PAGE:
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Highlanders promote from within to finalise 2023 coaching group

Tom Donnelly. (Photo by Joe Allison/Getty Images)

The Highlanders have announced Otago NPC Coach Tom Donnelly has been appointed as their forwards coach for two years from 2023.

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Donnelly played 65 games for the Highlanders between 2004 and 2011 as lock forward and 15 games for the All Blacks in 2009 to 2010. His association with Otago began in 2002 as a fresh-faced 21-year-old going on to play 82 matches for the blue and gold before heading overseas in 2014 to play in France.

He returned in 2017 to take up an assistant coaching role under Cory Brown before taking on the Head Coach role in 2020. His coaching experience also includes an assistant role with the NZ U20 in 2021 before heading up the coaching group this year and leading the team to an Oceania championship.

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Highlanders Head Coach Clarke Dermody has welcomed the appointment having observed Donnelly growing his coaching skills over the last several years.

“Tom was always a keen student of the lineout art as a player, technically and tactically he is excellent in that area. His experiences over the last few years with Otago and the NZ U20s has extended that knowledge base and I know Tom will grow our forwards”.

Donnelly is looking forward to taking up the challenge of coaching at the next level.

“I am extremely excited about this opportunity that the Highlanders have given me to join their coaching staff. I love representing this region and it’s a real privilege and honour to be involved with an organisation that means so much to me. I’m looking forward to this new challenge at Super Rugby level and it’s a real positive that while coaching Otago I have been fortunate to have already worked with many of the Highlanders players and coaching staff. Now I just want to get stuck into the challenges that lie ahead and contribute to a successful 2023 Super Rugby campaign.”

That now completes Clarke Dermody’s 2023 coaching group, with Donnelly responsible for the lineout, kick-offs and general forward’s play, Dave Dillon will handle defence, Richard Whiffin on attack and Riki Flutey looking after skills and the backs while Chris Boyd will be the coaching mentor.

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“Good to have finalised the coaching team, who I know are all very eager to get on with the job come late November when the players arrive. I am delighted with the mix of skills, innovation and experience contained within the group and excited about the possibilities of 2023” said Dermody.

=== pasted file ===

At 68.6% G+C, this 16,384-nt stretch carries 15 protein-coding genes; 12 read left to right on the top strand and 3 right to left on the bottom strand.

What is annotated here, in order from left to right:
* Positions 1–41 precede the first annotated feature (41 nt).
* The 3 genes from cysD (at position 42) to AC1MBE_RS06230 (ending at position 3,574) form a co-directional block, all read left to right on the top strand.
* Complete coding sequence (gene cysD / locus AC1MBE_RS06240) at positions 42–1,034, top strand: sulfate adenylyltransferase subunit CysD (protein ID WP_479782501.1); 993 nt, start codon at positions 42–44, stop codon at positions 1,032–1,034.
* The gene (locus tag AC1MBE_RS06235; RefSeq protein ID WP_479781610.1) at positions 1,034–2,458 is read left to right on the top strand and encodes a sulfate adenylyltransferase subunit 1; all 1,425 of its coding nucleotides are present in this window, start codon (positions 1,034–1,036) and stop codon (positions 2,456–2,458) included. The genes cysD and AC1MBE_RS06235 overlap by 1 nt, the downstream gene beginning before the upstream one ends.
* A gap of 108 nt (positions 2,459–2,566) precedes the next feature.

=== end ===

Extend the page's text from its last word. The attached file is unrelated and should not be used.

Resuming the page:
– Highlanders Rugby

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Jon 2 hours ago
Why Sam Cane's path to retirement is perfect for him and the All Blacks

> It would be best described as an elegant solution to what was potentially going to be a significant problem for new All Blacks coach Scott Robertson. It is a problem the mad population of New Zealand will have to cope with more and more as All Blacks are able to continue their careers in NZ post RWCs. It will not be a problem for coaches, who are always going to start a campaign with the captain for the next WC in mind. > Cane, despite his warrior spirit, his undoubted commitment to every team he played for and unforgettable heroics against Ireland in last year’s World Cup quarter-final, was never unanimously admired or respected within New Zealand while he was in the role. Neither was McCaw, he was considered far too passive a captain and then out of form until his last world cup where everyone opinions changed, just like they would have if Cane had won the WC. > It was never easy to see where Cane, or even if, he would fit into Robertson’s squad given the new coach will want to be building a new-look team with 2027 in mind. > Cane will win his selections on merit and come the end of the year, he’ll sign off, he hopes, with 100 caps and maybe even, at last, universal public appreciation for what was a special career. No, he won’t. Those returning from Japan have already earned the right to retain their jersey, it’s in their contract. Cane would have been playing against England if he was ready, and found it very hard to keep his place. Perform, and they keep it however. Very easy to see where Cane could have fit, very hard to see how he could have accomplished it choosing this year as his sabbatical instead of 2025, and that’s how it played out (though I assume we now know what when NZR said they were allowing him to move his sabbatical forward and return to NZ next year, they had actually agreed to simply select him for the All Blacks from overseas, without any chance he was going to play in NZ again). With a mammoth season of 15 All Black games they might as well get some value out of his years contract, though even with him being of equal character to Richie, I don’t think they should guarantee him his 100 caps. That’s not what the All Blacks should be about. He absolutely has to play winning football.

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